Washington: The US has reiterated its stand of sharing full information on David Headley with India but says no decision has yet been made on whether New Delhi will have direct access to the Pakistani-American terror suspect.
"We understand that there's a lot of information that Headley has that is of great interest to India, particularly because he was scouting out some possible sites," Assistant Secretary Of State For South And Central Asian Affairs Robert Blake told reporters on Thursday.
"And so, obviously, the government of India has great interest in anything to do with that. And we have a great interest in sharing as much information as we can on that," he said when asked about India's demand for direct access to Headley who has confessed to his role in the November 2008 Mumbai terror attacks.
"So again, we are very much committed to full information sharing with the government on that," Blake said. "However, no decision has yet been made on the question of whether they will have direct access to David Headley."
"And you know, the US Department of Justice is working with the government of India to discuss the modalities for such cooperation. But again, no decision has been made on that," he said.
Blake, who was briefing reporters on his recent trip to India, Afghanistan and Pakistan, said: "The United States also believes its important for Pakistan to not allow any terrorist groups to use Pakistan as a base from which to attack India or any other country."
"And so I made that point not only publicly but privately with our friends in Pakistan."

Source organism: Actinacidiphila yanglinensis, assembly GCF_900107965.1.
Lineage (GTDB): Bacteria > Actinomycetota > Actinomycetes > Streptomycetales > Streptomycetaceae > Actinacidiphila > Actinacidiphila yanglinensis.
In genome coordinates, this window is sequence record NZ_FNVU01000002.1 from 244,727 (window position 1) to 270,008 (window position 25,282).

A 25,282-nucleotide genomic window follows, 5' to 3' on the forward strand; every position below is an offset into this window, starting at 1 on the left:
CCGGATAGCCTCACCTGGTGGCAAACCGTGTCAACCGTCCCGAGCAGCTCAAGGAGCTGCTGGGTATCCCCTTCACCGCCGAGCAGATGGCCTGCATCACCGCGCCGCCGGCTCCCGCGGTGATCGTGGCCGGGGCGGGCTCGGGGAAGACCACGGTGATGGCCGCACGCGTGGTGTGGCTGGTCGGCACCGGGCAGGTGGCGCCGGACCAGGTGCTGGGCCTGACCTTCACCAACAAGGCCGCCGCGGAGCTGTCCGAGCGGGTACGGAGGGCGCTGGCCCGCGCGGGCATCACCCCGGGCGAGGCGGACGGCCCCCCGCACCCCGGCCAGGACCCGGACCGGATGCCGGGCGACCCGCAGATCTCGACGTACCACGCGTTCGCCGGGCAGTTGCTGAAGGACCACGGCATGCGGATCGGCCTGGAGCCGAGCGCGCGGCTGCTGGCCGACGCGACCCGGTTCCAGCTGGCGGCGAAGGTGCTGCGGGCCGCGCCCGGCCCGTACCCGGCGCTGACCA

Blake also disagreed with a suggestion that "there's a strong, growing anti-American feeling" in India over US failure to press Pakistan to cease cross-border terrorism in the context of the Headley case.
"On the contrary, we think that counter-terrorism is a growing and important area of cooperation for the United States," he said referring to Home Minister P Chidambaram's ' very successful' visit to the US last autumn.
"So we feel that a lot of very good practical cooperation is taking. And the most recent example of that is the Headley case where, again, we've been in very close touch at high levels on the Headley, and I think our Indian friends would say the same," he said.
Asked if he found any sense of progress in Pakistan regarding individuals who were indicted or charged for the Mumbai attacks, Blake said: "I think there has been progress over time. I can't say that it's been any very recent progress. But again, I think the government of Pakistan does remain committed to prosecuting these individuals."
"And the only point I made was just the importance of just continuing that process, because that's an important confidence-building measure for the Indians and for the United States, I might add, since there were six Americans killed in those attacks," he said.
In response to another question about Pakistan's failure to check terrorism directed against India, Blake said: "I think that Pakistan has made very important progress in the fight on terrorism... but that there's still some things that need to be done."